Circus act: Creating Lucent behind the Piccadilly Lights


Source: Diane Auckland / Fotohaus

The space behind the world’s most famous advertising hoarding has been empty since the 1950s. Now Land Securities is building a 144,000ft² mixed-use scheme – while keeping those lights on. Thomas Lane reports


Source: Diane Auckland / Fotohaus

Land Securities acquired the so-called Piccadilly Lights in 1968 but only purchased the last building on the island site behind the lights in 2012, unlocking the site for this scheme

It is rare to find a place special enough to warrant a developer spending the best part of 50 years patiently acquiring the freeholds of all the properties needed to complete a development site. The site behind the world famous advertising hoardings at Piccadilly Circus is that place – developer Land Securities acquired the so-called Piccadilly Lights in 1968 and only purchased the last building on the island site behind the lights in 2012. This purchase unlocked a site big enough for a 144,000ft2 mixed use scheme called Lucent, which will include 110,000ft2 of offices, 30,000ft2 of retail and seven apartments.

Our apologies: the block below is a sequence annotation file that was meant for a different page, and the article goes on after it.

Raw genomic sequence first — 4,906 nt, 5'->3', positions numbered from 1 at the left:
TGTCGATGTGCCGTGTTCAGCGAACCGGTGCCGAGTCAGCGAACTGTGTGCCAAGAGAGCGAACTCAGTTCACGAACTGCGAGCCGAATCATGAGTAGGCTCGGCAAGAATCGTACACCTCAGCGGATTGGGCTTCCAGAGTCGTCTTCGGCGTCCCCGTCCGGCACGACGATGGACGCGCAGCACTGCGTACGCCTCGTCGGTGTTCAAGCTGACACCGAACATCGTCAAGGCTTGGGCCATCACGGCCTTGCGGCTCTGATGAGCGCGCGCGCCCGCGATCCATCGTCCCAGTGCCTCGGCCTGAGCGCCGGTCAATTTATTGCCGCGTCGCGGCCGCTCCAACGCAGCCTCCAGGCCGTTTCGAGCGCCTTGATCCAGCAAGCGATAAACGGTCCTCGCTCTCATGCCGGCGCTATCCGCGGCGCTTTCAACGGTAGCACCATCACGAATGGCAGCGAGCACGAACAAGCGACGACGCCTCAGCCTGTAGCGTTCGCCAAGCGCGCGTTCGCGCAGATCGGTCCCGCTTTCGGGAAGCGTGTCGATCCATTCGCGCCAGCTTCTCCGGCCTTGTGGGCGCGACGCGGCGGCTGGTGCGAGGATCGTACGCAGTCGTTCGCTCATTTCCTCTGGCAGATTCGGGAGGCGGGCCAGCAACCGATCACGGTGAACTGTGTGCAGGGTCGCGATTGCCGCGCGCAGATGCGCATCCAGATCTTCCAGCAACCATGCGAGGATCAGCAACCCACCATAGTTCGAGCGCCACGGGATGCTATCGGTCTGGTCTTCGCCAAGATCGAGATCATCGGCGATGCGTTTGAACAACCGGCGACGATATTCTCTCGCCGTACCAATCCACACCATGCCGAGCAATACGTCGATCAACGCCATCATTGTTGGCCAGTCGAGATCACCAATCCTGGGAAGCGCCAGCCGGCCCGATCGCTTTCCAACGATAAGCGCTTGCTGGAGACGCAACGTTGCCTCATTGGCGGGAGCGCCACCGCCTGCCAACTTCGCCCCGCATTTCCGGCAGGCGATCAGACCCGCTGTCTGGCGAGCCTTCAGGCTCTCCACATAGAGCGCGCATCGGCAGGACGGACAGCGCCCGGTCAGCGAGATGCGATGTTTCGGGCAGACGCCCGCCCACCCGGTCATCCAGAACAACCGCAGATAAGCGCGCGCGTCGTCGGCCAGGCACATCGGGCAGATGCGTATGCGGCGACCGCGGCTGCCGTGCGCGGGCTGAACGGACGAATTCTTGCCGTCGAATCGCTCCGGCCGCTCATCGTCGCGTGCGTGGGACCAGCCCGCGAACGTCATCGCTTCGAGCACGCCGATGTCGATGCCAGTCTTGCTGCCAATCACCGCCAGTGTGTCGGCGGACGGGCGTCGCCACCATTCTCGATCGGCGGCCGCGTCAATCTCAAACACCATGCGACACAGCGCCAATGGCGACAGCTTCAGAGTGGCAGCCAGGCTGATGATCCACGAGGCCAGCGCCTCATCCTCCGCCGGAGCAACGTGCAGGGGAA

Building in central London is never easy, but this site is particularly constrained. The lights occupy 780m2 of vertical real estate – bigger than a tennis court – and are supported at the back by a steel frame. The lights will form one of the facades of the new scheme, which involves building a frame right up against the screen and taking the old one down.

Land Securities made things very clear to Stephen Bradbury, the project director for Wates Construction, about the priorities for this side of the building. “Absolutely, do not compromise the operation of the Piccadilly Lights,” he says.

The lights are only one element of a very complex scheme. The site is bordered by Shaftesbury Avenue to the east, pedestrianised Sherwood Street to the west and Denman Street to the north. Over half of the ground and first floor of the site is occupied by three retail units to the south, with the whole of the western extremity occupied by a three-storey building that includes the Coqbull restaurant at ground-floor level. “Normally you can get to three sides of a building; here you can only get to two sides,” says Bradbury.

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